Facebook Roundup, July 27, 2022


Axios: Meta provides another $150 million in funding for its Oversight Board. “Meta on Friday said it approved a new three-year, $150 million commitment to fund its global content oversight board, which it has designed to be independent and provides money for via a separate trust…. The board was created to help Meta make tough calls on content moderation, but the group’s power has been challenged at times by the company’s unwillingness to outsource some of its decisions.”

Axios: Sweeping changes remake Facebook app in TikTok’s image. “Meta announced major changes Thursday to the Facebook app that will transform its experience into a more TikTok-like selection of algorithmically chosen videos — and shunt off content posted by family, friends and groups into a separate side feed.”

CNN: Meta considers easing its Covid-19 misinformation policy. “The social media giant on Tuesday asked its independent Oversight Board for an opinion on whether its tougher pandemic policies are still warranted, citing higher vaccination rates around the world as well as the company’s own efforts to promote authoritative information about Covid-19.”


The Verge: Zuck Turns Up The Heat. “Facebook went public in 2012, riding what became the longest US stock market bull in history. When the government lowered interest rates in the pandemic and investors flooded into tech stocks, the company’s valuation surpassed $1 trillion for the first time. It rebranded to Meta in October of last year, just a few months before its stock price would enter the free fall it’s in now. Now, Zuckerberg isn’t the only one sounding the alarm about potentially worse times ahead.”

Slate: Facebook May Be on the Cusp of an Embarrassing Milestone. “Meta­ may report its first ever revenue decline when it releases its second-quarter earnings next week, a potentially stunning slowdown for a business that once seemed to have no ceiling.”

Reuters: Facebook’s growth woes in India: too much nudity, not enough women. “On Feb. 2, when Meta Platforms reported Facebook’s first-ever quarterly drop in daily users, its finance chief identified higher mobile data costs as a unique obstacle slowing growth in India, its biggest market. On the same day, the U.S. tech group posted the findings of its own research into Facebook’s business in India on an internal employee forum. The study, conducted over the two years to the end of 2021, identified different problems.”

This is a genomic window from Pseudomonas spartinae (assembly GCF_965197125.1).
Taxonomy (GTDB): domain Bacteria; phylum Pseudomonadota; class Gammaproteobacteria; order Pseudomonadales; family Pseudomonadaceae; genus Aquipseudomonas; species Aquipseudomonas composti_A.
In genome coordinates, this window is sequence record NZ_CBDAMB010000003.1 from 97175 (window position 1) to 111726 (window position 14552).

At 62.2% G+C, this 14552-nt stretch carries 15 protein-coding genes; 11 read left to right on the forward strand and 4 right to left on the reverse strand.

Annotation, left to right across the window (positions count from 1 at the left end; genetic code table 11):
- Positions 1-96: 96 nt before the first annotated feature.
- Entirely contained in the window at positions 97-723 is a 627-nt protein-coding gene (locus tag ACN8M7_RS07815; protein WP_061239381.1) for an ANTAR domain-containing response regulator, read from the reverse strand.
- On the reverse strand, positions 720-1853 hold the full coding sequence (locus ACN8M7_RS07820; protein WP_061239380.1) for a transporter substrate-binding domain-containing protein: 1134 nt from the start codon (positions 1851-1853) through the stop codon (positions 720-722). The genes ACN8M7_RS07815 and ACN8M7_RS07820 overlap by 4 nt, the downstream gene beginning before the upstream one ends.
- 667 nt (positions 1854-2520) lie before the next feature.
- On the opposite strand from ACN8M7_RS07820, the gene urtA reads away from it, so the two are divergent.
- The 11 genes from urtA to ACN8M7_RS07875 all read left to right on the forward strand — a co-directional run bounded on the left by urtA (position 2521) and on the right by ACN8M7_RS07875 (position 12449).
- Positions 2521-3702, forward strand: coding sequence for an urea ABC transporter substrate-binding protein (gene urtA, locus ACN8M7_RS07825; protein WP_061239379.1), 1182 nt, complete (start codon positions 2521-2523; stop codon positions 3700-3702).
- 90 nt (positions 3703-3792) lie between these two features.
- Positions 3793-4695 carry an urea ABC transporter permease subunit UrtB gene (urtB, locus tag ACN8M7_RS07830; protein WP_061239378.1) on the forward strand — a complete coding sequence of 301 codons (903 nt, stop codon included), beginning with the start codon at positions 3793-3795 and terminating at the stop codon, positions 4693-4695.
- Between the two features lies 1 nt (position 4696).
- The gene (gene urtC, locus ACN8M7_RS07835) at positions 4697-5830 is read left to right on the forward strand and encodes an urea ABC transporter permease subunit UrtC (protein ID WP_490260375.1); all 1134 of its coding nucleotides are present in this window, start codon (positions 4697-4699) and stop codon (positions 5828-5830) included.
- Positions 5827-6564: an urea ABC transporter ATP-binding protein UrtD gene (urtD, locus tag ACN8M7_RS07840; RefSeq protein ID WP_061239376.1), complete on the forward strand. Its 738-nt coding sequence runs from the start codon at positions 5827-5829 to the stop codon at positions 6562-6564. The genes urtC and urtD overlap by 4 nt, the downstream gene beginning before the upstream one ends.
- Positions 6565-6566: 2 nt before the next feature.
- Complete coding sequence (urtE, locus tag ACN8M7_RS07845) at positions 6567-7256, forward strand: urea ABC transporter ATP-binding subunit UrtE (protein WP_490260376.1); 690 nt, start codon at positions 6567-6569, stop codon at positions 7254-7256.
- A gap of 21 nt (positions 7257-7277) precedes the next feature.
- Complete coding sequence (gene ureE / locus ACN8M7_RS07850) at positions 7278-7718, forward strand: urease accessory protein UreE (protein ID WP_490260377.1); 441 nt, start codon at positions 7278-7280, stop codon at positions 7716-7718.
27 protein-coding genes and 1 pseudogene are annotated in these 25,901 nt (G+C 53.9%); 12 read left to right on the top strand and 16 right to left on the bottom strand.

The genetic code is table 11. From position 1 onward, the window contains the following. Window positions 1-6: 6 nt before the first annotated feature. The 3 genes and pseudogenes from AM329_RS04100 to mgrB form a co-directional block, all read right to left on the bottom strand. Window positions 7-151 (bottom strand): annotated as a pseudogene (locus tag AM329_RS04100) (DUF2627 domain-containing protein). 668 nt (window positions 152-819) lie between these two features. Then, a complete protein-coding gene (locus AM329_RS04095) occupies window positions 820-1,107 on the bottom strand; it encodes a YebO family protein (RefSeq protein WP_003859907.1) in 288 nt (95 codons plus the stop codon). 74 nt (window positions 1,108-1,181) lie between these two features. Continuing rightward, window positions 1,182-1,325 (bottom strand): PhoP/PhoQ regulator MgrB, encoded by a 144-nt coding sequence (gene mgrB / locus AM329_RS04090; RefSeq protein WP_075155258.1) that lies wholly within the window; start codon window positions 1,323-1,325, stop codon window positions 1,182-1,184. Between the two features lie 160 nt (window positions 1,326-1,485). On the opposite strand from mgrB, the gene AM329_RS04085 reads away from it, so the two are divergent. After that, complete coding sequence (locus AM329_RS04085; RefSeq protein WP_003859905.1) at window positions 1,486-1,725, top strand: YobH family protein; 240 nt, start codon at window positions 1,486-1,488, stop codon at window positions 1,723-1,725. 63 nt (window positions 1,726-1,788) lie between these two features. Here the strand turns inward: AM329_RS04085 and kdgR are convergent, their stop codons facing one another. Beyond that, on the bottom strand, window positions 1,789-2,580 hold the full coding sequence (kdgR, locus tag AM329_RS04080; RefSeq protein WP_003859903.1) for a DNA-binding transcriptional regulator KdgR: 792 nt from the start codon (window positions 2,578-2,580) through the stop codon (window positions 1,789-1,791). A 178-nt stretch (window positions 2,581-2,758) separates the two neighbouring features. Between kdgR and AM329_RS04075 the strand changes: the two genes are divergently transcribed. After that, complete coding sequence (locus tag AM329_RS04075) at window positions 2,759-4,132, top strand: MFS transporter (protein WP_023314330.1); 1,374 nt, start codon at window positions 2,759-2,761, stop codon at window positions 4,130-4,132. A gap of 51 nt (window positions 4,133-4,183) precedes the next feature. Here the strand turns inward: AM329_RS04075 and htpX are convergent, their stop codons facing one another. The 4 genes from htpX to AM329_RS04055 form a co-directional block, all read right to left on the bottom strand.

Washington Post: Facebook workers fear cuts after blunt warnings from Zuckerberg, leaders. “Facebook executives have issued a dizzying number of directives, outlining a new era of higher performance expectations and slowed hiring as the company emerges from the pandemic with a growing list of economic challenges.”


TorrentFreak: Meta Hit With Massive Piracy Lawsuit Over Epidemic Sound Royalty-Free Music. “Meta has been hit with a copyright infringement lawsuit demanding at least $142 million in damages. Epidemic Sound, a company that provides royalty-free music to YouTubers and other creators, claims that Meta hosts 94% of Epidemic’s music in its own library, none of it licensed. According to Epidemic, this has resulted in billions of illegal views across Facebook and Instagram.”

Bleeping Computer: LinkedIn phishing target employees managing Facebook Ad Accounts. “A new phishing campaign codenamed ‘Ducktail’ is underway, targeting professionals on LinkedIn to take over Facebook business accounts that manage advertising for the company.”

CNN: First on CNN: Human smugglers peddle misinformation to US-bound migrants on Facebook, watchdog says. “Human smugglers frequently misrepresent immigration policies and conditions along the US-Mexico border in Facebook and WhatsApp social media posts targeting US-bound migrants, according to a report released Wednesday by a tech transparency group.”


VoxEU: Social media and mental health . “Using the gradual expansion of the website across US colleges as a natural experiment, the authors find that students were more likely to report that mental health issues negatively affected their academic performance after Facebook was introduced at their college, with evidence suggesting that the effects operated through unfavourable social comparison.”

Washington Post: My video criticizing the Iranian government went viral. Then Instagram restricted my account.. “What did I do wrong? I still don’t know. Instagram didn’t initially offer any explanation. I might guess that my offense was giving voice to the voiceless in Iran. My 7 million followers on Instagram make for a powerful platform.”

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